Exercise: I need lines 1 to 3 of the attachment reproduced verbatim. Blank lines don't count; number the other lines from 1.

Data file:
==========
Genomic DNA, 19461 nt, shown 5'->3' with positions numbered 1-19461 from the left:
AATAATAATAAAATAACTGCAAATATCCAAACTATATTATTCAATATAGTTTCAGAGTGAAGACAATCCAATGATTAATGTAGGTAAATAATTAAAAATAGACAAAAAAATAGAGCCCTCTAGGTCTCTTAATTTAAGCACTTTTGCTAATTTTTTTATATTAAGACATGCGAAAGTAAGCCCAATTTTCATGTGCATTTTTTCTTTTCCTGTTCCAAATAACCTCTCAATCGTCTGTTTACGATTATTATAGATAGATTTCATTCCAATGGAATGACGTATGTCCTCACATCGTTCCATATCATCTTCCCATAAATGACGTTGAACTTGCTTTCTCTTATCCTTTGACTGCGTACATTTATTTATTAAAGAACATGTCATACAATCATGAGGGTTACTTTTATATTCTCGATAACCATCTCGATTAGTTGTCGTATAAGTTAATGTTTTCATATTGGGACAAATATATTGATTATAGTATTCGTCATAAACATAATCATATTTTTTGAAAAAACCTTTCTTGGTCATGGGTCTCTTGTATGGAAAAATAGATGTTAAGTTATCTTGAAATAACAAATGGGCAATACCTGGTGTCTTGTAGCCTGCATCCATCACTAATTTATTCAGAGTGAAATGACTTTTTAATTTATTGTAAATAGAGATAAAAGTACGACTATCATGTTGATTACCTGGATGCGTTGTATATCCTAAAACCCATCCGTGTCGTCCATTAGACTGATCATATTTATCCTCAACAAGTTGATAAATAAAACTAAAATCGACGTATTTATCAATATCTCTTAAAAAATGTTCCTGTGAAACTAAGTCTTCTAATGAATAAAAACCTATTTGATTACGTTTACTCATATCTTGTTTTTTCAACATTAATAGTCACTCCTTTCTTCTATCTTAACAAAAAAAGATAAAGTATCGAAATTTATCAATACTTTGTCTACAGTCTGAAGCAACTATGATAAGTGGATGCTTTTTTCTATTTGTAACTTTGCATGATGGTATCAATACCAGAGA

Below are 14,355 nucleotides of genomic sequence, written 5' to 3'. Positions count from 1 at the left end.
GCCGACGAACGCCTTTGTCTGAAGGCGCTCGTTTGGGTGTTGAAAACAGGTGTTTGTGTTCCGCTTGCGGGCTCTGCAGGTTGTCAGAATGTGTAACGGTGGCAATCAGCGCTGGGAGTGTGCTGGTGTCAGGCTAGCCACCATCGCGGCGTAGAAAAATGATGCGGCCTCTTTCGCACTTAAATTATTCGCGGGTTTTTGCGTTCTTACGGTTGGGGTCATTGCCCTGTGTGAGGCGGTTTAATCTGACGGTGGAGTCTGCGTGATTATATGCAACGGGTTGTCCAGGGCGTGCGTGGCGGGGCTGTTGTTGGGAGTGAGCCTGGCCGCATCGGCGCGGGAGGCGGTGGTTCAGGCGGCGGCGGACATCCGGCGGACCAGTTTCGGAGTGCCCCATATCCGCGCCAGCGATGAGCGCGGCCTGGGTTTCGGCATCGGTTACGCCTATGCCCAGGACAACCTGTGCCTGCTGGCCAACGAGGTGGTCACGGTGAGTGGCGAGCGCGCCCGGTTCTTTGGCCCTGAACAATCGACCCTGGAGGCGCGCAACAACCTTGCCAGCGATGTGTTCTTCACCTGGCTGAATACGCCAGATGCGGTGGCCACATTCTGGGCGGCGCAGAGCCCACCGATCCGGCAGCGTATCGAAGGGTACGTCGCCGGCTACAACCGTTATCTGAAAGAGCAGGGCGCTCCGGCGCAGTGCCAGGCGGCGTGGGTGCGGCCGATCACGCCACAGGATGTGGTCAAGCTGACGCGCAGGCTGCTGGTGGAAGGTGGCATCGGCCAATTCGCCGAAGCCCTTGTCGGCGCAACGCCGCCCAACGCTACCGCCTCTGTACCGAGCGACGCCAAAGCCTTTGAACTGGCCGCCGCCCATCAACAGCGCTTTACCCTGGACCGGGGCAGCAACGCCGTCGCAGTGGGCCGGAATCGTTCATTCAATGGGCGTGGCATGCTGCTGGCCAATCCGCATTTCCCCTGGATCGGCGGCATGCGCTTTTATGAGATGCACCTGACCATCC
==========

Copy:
Genomic DNA, 19461 nt, shown 5'->3' with positions numbered 1-19461 from the left:
AATAATAATAAAATAACTGCAAATATCCAAACTATATTATTCAATATAGTTTCAGAGTGAAGACAATCCAATGATTAATGTAGGTAAATAATTAAAAATAGACAAAAAAATAGAGCCCTCTAGGTCTCTTAATTTAAGCACTTTTGCTAATTTTTTTATATTAAGACATGCGAAAGTAAGCCCAATTTTCATGTGCATTTTTTCTTTTCCTGTTCCAAATAACCTCTCAATCGTCTGTTTACGATTATTATAGATAGATTTCATTCCAATGGAATGACGTATGTCCTCACATCGTTCCATATCATCTTCCCATAAATGACGTTGAACTTGCTTTCTCTTATCCTTTGACTGCGTACATTTATTTATTAAAGAACATGTCATACAATCATGAGGGTTACTTTTATATTCTCGATAACCATCTCGATTAGTTGTCGTATAAGTTAATGTTTTCATATTGGGACAAATATATTGATTATAGTATTCGTCATAAACATAATCATATTTTTTGAAAAAACCTTTCTTGGTCATGGGTCTCTTGTATGGAAAAATAGATGTTAAGTTATCTTGAAATAACAAATGGGCAATACCTGGTGTCTTGTAGCCTGCATCCATCACTAATTTATTCAGAGTGAAATGACTTTTTAATTTATTGTAAATAGAGATAAAAGTACGACTATCATGTTGATTACCTGGATGCGTTGTATATCCTAAAACCCATCCGTGTCGTCCATTAGACTGATCATATTTATCCTCAACAAGTTGATAAATAAAACTAAAATCGACGTATTTATCAATATCTCTTAAAAAATGTTCCTGTGAAACTAAGTCTTCTAATGAATAAAAACCTATTTGATTACGTTTACTCATATCTTGTTTTTTCAACATTAATAGTCACTCCTTTCTTCTATCTTAACAAAAAAAGATAAAGTATCGAAATTTATCAATACTTTGTCTACAGTCTGAAGCAACTATGATAAGTGGATGCTTTTTTCTATTTGTAACTTTGCATGATGGTATCAATACCAGAGA

Below are 14,355 nucleotides of genomic sequence, written 5' to 3'. Positions count from 1 at the left end.